Value-Based Prospecting Strategies That Fill Your Pipeline

Think about the top business developers you know. If you spend a day in their life, it’s likely you’ll recognize a common theme. They are constantly growing and tending to their prospects.

One way to help differentiate yourself and your firm with prospects is to create and communicate value.

Creating and communicating value with prospects is a strategic network building and business development skill. If it’s not something that comes naturally to you, that’s OK. In this article, I’ll share some concepts that you can put to use.

Your goal is to add value to the conversation in such a way that it makes the prospect remember you and want to continue the conversation. While at the same time positioning your firm’s value.  

  1. Know Your Value Proposition.

Determine how to effectively communicate what you do to your prospects. You can do that by focusing on the results and business benefit- not just the tasks that it takes to get there. 

One way to get started with this is to think of a current client. Make a list of the various tasks you do for them. For as many tasks as you can, list out the business value that the task brings to the client. 

Then, break it down to your area of expertise and how you specifically contribute to client success.

The business benefit is what makes your firm stand out.

  1. Listen.

Listening may be the single most important skill in both our business and personal lives. If we’re focused on actively listening and learning from others, it can spur our creativity, help us respond in a way that’s meaningful to them, and ultimately form solid relationships. That leads to business development opportunities.

In today’s culture though, distractions are at an all-time high. As a result, our attention spans are at an all-time low. When we’re supposed to be listening to someone, we’re frequently checking our phone or reviewing all our to-dos in our mind. Other times, we’re listening to respond, rather than to understand. Whatever the reason, most of us have plenty of room to improve our listening skills.

There are some strategies we can use to inspire better conversations with prospects and others in your network.  

  • When you’re prepared, you can know where to insert more about yourself in a way that adds value. It’s also important to end on a positive note.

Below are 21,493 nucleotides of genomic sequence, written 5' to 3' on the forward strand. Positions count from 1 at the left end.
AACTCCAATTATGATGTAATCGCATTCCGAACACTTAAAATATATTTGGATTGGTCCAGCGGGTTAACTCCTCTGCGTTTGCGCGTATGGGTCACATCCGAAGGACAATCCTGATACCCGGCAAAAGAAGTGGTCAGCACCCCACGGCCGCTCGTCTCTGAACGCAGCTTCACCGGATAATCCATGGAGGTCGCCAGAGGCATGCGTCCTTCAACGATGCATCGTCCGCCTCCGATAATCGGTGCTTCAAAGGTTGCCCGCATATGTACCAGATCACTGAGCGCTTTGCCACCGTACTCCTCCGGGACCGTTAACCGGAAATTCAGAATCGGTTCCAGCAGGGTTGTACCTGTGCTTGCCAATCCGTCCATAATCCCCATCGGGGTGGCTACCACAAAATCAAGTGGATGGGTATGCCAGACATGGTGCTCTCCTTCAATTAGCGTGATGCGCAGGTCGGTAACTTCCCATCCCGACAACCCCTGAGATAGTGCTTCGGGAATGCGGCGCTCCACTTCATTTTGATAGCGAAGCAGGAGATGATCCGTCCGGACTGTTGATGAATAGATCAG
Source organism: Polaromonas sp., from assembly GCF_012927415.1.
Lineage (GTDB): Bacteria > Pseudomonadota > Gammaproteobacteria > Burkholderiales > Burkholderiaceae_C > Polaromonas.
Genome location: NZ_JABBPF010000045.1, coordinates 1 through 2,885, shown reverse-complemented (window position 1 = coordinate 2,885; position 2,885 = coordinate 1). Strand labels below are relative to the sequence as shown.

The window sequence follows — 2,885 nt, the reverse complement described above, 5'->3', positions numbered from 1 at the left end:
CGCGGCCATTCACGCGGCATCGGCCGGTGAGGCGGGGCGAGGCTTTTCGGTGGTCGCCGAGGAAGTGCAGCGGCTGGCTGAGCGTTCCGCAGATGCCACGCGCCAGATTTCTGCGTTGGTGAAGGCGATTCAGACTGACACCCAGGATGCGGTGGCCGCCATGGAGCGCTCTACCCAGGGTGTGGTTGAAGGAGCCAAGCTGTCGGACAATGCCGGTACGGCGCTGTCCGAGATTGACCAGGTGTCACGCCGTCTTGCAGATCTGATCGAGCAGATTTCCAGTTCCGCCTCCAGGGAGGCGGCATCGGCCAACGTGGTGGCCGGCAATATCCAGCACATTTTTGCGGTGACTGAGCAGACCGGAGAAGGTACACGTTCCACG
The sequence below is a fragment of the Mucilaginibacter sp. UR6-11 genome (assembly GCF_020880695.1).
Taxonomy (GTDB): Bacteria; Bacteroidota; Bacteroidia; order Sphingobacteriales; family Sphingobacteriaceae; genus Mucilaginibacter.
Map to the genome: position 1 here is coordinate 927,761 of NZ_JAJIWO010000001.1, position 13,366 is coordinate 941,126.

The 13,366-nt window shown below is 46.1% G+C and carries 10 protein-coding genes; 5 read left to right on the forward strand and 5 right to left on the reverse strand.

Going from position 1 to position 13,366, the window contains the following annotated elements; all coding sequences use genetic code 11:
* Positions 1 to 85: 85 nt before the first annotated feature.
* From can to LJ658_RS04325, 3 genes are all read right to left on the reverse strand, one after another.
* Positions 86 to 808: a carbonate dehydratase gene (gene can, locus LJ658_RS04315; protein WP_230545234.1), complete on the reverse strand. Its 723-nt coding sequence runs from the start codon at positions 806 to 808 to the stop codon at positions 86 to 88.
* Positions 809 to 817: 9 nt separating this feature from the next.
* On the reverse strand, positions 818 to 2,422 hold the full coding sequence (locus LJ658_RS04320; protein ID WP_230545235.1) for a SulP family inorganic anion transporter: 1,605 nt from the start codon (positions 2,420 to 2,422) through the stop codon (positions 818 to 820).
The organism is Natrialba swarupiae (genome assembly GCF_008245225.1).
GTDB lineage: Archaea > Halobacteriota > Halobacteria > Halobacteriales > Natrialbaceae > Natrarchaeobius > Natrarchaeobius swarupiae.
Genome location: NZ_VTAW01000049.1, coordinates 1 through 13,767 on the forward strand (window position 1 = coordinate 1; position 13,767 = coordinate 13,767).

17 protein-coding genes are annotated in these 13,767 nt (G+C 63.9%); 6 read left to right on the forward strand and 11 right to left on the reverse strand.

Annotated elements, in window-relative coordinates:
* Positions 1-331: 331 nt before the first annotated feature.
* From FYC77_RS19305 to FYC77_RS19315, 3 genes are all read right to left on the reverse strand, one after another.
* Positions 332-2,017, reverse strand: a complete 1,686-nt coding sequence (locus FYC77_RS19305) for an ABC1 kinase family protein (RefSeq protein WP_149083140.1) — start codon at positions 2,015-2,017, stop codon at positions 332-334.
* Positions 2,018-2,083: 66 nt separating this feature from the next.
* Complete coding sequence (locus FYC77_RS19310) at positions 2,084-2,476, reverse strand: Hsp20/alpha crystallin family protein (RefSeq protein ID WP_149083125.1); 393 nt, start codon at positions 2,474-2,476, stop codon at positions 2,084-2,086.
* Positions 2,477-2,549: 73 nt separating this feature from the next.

• Try wrapping up your conversation with an offer of assistance.
  • Ask… “Is there anything I can do to help you right now?” And be ready to follow-up on it. 
  1. Demonstrate Value in a Way That Leaves a Positive and Lasting Impression.  

Every interaction with a prospect is an opportunity to add value. Think about some ways you might be able to do this, based on what you learn while you are listening to your prospect.

For example, you can send along a relevant article or other resource. This doesn’t always have to be professionally related – it can be something that they’re personally interested in.

If you promised you would follow up with an item or a call, be sure to follow through. Your word is everything. You can also send a thank you note. It might seem simplistic, but it will stand out. Few people send hand-written notes anymore. 

Think about what introductions might make sense. Would your prospect benefit from knowing someone else in your network? If so, build that bridge for them. 

Finally, set reminders for future contacts with your prospect. It’s one thing to meet one time and follow-up, but value creation can be more continuous with a follow-up system.

For more strategies to sell more and increase the impact of your business development efforts, read the previous articles in my series for Main Street Practitioner. You can learn how to uncover cross-selling opportunities by leveraging existing client meetings and how to grow your firm with relationship ecosystems.



AAmy Frankobout the Author

Amy Franko is a strategic sales expert working with professional services, insurance, and technology organizations to accelerate sales results. She’s a keynote speaker, sales strategist, and author specializing in B2B sales and sales leadership development. With over 20 years of client-facing sales experience, Amy began her career with global companies IBM and Lenovo before pivoting into entrepreneurship. Her book of business includes some of the world’s most recognizable brands. Amy’s book, The Modern Seller, is an Amazon best seller and was also named a 2019 top sales book by Top Sales World. Learn more and download a free chapter at

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